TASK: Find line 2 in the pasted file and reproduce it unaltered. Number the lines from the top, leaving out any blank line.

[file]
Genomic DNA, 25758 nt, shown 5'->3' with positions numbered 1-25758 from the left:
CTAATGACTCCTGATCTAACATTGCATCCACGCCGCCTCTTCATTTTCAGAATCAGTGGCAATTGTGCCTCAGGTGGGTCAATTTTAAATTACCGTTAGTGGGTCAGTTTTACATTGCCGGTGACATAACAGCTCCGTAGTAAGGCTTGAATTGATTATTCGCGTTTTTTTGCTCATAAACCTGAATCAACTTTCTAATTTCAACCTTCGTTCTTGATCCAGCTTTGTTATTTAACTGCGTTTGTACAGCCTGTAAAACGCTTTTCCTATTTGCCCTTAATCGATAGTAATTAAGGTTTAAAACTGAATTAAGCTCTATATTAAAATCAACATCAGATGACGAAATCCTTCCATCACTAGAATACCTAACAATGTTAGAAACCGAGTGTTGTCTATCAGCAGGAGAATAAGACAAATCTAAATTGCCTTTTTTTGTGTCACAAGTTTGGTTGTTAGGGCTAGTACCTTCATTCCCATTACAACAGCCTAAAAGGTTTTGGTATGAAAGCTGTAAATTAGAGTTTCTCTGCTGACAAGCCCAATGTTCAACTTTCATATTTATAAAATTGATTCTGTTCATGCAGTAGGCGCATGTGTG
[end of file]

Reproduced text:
CTAATGACTCCTGATCTAACATTGCATCCACGCCGCCTCTTCATTTTCAGAATCAGTGGCAATTGTGCCTCAGGTGGGTCAATTTTAAATTACCGTTAGTGGGTCAGTTTTACATTGCCGGTGACATAACAGCTCCGTAGTAAGGCTTGAATTGATTATTCGCGTTTTTTTGCTCATAAACCTGAATCAACTTTCTAATTTCAACCTTCGTTCTTGATCCAGCTTTGTTATTTAACTGCGTTTGTACAGCCTGTAAAACGCTTTTCCTATTTGCCCTTAATCGATAGTAATTAAGGTTTAAAACTGAATTAAGCTCTATATTAAAATCAACATCAGATGACGAAATCCTTCCATCACTAGAATACCTAACAATGTTAGAAACCGAGTGTTGTCTATCAGCAGGAGAATAAGACAAATCTAAATTGCCTTTTTTTGTGTCACAAGTTTGGTTGTTAGGGCTAGTACCTTCATTCCCATTACAACAGCCTAAAAGGTTTTGGTATGAAAGCTGTAAATTAGAGTTTCTCTGCTGACAAGCCCAATGTTCAACTTTCATATTTATAAAATTGATTCTGTTCATGCAGTAGGCGCATGTGTG